Appeals Court issues injunction against ‘manifestly illegal’ Florida redistricting maps | Florida News | Orlando
An appeals court said on Friday that a circuit judge had issued a “patently illegal” temporary injunction against a congressional redistricting plan pushed through the Legislature by Gov. Ron DeSantis, giving another sign that the controversial plan will likely be used in this year’s elections.
A three-judge 1st District Court of Appeals panel released a 20-page decision outlining its reasons last week for suspending the temporary injunction. Leon County Circuit Judge Layne Smith issued the temporary injunction on May 12, siding with voting rights groups who challenged the constitutionality of the redistricting plan.
While Friday’s decision stemmed from the suspension, the appeals committee sharply criticized the temporary injunction, which also ordered the use of a different Congressional card.
“The temporary injunction before us on appeal not only returns the parties to the condition that existed before the subject matter at the center of this controversy arose, that is, before SB 2-C ( plan supported by DeSantis) becomes law,” said the decision, written by Judge Adam Tanenbaum and joined by Judges Harvey Jay and Mr. Kemmerly Thomas. “The command does much more. It gives the respondents (the voting rights groups and other plaintiffs) affirmative relief by requiring the Secretary to conduct the 2022 congressional elections under an entirely new, unpromulgated plan recently proposed by the respondents in the litigation. nascent. In the order, the circuit court even acknowledges that it is crafting a remedy for the respondents until there can be a trial. The granting of this interim relief, independent of judgment, was an unauthorized exercise of judicial discretion, rendering the temporary injunction prima facie unlawful. »
The ruling also said that a “temporary injunction is not a means to obtain an interim remedy, nor a procedural tool to expedite a burning constitutional issue for appellate consideration before trial.”
“There was no trial or final hearing of evidence, no final judgment on the facts, and no declaratory judgment,” the ruling reads. “The pleadings are not closed, the States Parties have not responded and no one has come forward to bring the case to trial. Nevertheless, it seems that the determination of the request for temporary injunction is treated as if it were a decision on the merits. Nevertheless, it is not the case. It can not be. The purpose of a hearing on a motion for a temporary injunction is radically different from the purpose of a final evidentiary hearing. »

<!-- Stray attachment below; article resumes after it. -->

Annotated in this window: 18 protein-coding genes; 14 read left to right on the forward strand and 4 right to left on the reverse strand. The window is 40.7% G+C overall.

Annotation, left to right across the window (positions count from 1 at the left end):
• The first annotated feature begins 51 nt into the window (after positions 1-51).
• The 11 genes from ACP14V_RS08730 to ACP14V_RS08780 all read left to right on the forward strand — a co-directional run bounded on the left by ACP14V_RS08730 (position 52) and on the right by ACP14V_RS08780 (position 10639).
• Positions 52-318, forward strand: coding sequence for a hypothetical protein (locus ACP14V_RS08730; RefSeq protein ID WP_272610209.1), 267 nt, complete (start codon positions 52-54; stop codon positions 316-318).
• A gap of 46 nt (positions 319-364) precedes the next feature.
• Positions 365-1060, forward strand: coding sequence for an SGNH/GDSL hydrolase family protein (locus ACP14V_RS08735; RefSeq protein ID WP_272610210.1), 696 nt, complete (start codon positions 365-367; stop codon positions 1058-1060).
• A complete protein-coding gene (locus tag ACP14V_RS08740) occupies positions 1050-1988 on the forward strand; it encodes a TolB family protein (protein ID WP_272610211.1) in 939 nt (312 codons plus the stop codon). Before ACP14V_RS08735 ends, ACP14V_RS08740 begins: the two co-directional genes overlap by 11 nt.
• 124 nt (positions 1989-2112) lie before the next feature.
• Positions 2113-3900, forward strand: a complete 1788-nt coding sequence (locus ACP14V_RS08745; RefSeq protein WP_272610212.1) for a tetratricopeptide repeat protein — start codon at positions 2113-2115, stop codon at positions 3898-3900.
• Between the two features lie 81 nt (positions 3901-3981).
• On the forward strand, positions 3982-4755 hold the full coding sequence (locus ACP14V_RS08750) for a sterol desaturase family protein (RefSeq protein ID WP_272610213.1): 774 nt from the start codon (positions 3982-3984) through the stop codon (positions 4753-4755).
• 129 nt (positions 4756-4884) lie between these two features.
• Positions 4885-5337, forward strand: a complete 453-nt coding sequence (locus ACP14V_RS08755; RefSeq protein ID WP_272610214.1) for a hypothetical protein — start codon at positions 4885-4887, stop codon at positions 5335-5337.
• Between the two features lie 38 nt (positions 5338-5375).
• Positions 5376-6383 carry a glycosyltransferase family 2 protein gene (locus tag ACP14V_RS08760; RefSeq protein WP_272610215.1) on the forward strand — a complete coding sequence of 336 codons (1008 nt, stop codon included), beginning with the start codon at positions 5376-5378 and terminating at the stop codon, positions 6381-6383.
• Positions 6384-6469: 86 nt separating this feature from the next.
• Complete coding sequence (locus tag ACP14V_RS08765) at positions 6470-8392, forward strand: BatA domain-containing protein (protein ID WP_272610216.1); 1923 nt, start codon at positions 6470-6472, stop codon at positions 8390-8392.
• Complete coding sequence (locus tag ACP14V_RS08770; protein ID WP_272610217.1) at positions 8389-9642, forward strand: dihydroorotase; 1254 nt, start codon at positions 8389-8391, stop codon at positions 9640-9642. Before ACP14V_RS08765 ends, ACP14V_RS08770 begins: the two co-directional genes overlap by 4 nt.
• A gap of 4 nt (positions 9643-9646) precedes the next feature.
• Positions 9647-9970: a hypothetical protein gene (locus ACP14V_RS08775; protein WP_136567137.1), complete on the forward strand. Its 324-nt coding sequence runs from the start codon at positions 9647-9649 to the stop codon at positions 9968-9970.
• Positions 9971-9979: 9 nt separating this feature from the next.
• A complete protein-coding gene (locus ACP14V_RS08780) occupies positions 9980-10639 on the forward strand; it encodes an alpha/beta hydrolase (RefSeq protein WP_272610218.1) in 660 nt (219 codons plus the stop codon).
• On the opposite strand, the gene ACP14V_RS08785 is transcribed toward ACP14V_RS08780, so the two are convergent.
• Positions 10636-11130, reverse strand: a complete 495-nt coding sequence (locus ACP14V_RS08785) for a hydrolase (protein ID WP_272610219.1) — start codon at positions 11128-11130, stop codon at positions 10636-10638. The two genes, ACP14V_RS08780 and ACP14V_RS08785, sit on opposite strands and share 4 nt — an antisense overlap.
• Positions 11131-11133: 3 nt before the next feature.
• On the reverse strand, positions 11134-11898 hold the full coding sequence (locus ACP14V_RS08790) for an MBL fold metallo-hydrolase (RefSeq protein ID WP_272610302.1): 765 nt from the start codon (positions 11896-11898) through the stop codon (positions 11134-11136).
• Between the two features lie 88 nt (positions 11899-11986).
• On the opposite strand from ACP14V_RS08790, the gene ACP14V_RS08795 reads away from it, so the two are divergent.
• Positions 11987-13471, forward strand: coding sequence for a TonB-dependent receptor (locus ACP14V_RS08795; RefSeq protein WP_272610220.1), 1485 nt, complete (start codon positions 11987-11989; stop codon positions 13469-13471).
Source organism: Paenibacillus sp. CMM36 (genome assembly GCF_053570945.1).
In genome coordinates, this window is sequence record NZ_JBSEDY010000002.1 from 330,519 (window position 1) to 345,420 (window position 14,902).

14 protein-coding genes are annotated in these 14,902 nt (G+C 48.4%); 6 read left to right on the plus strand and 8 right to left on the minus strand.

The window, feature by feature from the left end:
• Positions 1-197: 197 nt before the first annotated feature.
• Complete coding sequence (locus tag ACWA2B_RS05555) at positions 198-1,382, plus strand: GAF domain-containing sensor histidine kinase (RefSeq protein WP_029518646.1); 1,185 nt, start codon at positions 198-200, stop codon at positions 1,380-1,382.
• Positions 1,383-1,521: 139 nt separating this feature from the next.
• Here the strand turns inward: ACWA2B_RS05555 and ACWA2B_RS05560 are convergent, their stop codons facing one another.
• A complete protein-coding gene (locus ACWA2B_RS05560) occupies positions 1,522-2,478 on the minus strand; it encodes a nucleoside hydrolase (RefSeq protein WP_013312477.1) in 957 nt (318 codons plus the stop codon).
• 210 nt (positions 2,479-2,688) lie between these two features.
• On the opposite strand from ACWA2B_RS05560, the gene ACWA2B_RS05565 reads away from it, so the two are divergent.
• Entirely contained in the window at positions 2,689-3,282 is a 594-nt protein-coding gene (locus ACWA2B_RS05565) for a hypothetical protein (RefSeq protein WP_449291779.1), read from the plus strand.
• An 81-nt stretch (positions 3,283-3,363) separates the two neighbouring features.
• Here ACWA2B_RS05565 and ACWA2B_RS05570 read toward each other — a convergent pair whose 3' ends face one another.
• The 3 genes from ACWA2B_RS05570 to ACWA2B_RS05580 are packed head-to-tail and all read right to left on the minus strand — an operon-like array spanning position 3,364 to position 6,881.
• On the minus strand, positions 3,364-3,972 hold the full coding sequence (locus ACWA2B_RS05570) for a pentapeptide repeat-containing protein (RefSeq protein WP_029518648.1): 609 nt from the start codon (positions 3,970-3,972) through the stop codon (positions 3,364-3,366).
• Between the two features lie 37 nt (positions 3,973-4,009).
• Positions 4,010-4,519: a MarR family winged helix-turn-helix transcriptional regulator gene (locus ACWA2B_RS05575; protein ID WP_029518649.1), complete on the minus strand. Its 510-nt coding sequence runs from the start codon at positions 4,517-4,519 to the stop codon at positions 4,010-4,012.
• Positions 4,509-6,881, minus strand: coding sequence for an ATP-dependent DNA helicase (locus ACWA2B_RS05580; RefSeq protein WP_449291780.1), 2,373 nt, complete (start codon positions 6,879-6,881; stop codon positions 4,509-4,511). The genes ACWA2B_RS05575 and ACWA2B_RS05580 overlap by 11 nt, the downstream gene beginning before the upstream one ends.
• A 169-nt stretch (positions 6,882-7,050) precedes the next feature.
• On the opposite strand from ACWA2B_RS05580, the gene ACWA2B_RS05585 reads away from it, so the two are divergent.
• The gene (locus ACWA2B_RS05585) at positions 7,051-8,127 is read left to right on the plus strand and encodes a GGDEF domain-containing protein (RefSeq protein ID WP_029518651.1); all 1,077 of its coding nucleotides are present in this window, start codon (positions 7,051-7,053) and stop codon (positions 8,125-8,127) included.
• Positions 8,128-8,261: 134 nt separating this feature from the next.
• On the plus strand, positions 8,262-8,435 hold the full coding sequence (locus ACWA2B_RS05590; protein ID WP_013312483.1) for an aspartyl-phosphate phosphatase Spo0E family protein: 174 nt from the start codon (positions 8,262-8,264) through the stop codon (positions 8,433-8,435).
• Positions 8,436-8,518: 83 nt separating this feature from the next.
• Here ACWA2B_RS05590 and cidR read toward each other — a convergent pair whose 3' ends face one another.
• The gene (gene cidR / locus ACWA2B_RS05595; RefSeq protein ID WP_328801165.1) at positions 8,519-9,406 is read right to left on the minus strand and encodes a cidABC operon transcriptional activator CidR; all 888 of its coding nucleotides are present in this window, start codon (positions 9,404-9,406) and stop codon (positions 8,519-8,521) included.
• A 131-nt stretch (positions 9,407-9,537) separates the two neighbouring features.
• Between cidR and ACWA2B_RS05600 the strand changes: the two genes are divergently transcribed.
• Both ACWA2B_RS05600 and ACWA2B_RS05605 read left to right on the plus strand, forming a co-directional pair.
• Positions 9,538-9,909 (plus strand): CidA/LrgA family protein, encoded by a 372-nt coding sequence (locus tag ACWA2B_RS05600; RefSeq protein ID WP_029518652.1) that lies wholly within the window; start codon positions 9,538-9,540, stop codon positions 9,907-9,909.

The appeals court last week issued a four-paragraph order suspending the temporary injunction, but did not give a full explanation. This prompted the plaintiffs to ask the Supreme Court to stay the appeals court’s decision. The Supreme Court did not rule on this request.
The case centers on Congressional District 5, a sprawling North Florida district that was drawn in the past to help elect a black congressman. DeSantis argued that continuing with such a district would involve racial gerrymandering and violate the Equal Protection Clause of the US Constitution.
The legislature approved DeSantis’ proposal to reorganize the neighborhood, condensing it into the Jacksonville area. But Smith ruled the plan violated a 2010 state constitutional amendment — known as the Fair Districts Amendment — that prohibited diminishing the ability of minority voters to “elect representatives of their choosing.”
The overall redistricting plan passed by the Republican-controlled legislature is expected to increase the number of GOP members of the state’s congressional delegation from 16 to 20, based on past voting patterns. District 5 is currently held by U.S. Representative Al Lawson, a black Democrat, but the revamped district would likely move to Republicans.
Smith’s temporary injunction ordered the use of a map that would retain the current sprawling shape of the district, which stretches from Jacksonville west to Tallahassee. Use of this map would also affect other districts.
Smith, who was appointed circuit judge by DeSantis, wrote that the plaintiffs had shown a “substantial likelihood of proving that the adopted plan (passed by the Legislative Assembly) violates the Fair Amendment’s standard of non-diminishment.” Districts.